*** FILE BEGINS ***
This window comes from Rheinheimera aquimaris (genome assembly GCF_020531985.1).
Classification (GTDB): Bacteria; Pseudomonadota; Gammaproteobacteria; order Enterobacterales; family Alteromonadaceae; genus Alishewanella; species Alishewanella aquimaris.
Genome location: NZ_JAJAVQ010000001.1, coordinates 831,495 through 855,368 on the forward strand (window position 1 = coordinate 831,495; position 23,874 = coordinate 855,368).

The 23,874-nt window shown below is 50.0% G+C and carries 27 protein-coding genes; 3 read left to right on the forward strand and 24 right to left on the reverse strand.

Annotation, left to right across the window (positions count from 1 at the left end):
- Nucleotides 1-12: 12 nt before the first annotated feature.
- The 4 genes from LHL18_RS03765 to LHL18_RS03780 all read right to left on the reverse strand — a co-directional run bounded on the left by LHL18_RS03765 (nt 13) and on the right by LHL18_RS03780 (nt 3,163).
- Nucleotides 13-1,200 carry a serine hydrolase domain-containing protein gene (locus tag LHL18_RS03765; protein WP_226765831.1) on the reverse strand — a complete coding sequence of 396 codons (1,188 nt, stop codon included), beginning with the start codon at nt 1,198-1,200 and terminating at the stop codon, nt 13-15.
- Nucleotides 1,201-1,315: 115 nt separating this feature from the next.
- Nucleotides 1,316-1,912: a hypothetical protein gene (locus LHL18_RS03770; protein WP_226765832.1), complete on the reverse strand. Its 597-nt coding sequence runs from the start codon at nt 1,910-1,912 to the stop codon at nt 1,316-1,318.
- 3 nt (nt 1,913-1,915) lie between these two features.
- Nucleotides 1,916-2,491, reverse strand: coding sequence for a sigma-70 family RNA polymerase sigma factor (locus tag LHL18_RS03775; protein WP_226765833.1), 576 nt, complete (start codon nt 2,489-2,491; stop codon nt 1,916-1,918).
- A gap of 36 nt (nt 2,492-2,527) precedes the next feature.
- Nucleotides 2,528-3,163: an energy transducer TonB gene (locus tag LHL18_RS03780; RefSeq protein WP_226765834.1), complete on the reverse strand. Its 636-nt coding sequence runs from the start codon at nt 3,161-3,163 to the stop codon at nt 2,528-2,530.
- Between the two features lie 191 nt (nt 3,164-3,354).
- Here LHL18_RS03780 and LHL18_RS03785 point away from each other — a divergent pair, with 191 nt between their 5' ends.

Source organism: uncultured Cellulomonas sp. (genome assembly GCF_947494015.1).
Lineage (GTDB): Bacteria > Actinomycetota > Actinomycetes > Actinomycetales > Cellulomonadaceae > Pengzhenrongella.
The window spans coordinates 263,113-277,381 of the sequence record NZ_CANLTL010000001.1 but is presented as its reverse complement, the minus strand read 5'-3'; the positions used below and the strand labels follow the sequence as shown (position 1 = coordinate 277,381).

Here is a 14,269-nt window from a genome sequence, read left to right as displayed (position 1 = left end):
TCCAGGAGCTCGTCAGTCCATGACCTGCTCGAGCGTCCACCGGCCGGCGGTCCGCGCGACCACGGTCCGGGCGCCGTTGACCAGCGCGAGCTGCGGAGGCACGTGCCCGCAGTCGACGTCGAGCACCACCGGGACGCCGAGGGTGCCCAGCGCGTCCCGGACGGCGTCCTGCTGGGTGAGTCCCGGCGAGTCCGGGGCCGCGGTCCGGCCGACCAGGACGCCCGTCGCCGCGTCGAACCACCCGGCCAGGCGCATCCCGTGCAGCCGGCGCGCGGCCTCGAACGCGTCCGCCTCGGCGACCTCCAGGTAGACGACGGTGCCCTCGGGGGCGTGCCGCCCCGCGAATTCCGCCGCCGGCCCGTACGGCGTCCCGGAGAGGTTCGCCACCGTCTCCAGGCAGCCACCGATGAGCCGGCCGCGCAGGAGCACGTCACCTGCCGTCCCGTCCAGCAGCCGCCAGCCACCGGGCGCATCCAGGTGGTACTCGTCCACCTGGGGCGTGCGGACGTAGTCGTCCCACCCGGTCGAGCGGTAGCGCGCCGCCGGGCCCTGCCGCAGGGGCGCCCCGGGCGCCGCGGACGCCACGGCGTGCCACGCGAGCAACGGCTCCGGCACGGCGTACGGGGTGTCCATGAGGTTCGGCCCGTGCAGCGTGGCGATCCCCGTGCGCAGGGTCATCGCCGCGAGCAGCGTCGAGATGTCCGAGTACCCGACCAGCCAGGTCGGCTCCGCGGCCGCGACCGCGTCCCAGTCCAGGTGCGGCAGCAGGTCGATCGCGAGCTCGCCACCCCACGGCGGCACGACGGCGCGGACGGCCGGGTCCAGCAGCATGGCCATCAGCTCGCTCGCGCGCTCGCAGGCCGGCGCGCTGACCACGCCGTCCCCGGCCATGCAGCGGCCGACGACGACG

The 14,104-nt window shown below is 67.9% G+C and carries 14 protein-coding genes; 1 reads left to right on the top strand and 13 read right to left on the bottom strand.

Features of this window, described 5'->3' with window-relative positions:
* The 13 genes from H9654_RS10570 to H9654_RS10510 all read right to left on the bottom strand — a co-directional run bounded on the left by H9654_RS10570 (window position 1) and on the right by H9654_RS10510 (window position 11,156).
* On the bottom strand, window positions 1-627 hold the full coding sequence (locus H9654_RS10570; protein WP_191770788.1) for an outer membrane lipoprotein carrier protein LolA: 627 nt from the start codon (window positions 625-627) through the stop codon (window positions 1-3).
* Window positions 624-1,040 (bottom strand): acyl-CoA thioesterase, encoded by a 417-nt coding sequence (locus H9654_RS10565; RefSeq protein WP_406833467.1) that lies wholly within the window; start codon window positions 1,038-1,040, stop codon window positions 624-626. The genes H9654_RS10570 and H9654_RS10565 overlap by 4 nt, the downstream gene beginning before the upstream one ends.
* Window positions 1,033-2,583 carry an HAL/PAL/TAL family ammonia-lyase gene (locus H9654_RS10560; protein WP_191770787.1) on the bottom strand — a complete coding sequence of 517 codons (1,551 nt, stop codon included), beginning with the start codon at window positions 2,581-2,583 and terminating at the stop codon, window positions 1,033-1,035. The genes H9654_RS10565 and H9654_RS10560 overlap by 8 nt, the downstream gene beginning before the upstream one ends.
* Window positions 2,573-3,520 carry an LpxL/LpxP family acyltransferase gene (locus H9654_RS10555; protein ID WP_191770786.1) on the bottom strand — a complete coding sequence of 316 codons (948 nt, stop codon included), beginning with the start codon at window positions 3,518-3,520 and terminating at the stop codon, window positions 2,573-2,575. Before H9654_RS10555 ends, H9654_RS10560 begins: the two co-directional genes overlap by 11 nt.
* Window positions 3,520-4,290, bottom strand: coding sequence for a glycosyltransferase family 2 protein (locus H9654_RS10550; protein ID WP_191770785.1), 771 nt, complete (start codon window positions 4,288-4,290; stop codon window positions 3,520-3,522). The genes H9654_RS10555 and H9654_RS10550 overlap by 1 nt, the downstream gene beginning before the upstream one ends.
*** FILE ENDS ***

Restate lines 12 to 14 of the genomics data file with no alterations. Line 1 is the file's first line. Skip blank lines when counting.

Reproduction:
- Nucleotides 1,916-2,491, reverse strand: coding sequence for a sigma-70 family RNA polymerase sigma factor (locus tag LHL18_RS03775; protein WP_226765833.1), 576 nt, complete (start codon nt 2,489-2,491; stop codon nt 1,916-1,918).
- A gap of 36 nt (nt 2,492-2,527) precedes the next feature.
- Nucleotides 2,528-3,163: an energy transducer TonB gene (locus tag LHL18_RS03780; RefSeq protein WP_226765834.1), complete on the reverse strand. Its 636-nt coding sequence runs from the start codon at nt 3,161-3,163 to the stop codon at nt 2,528-2,530.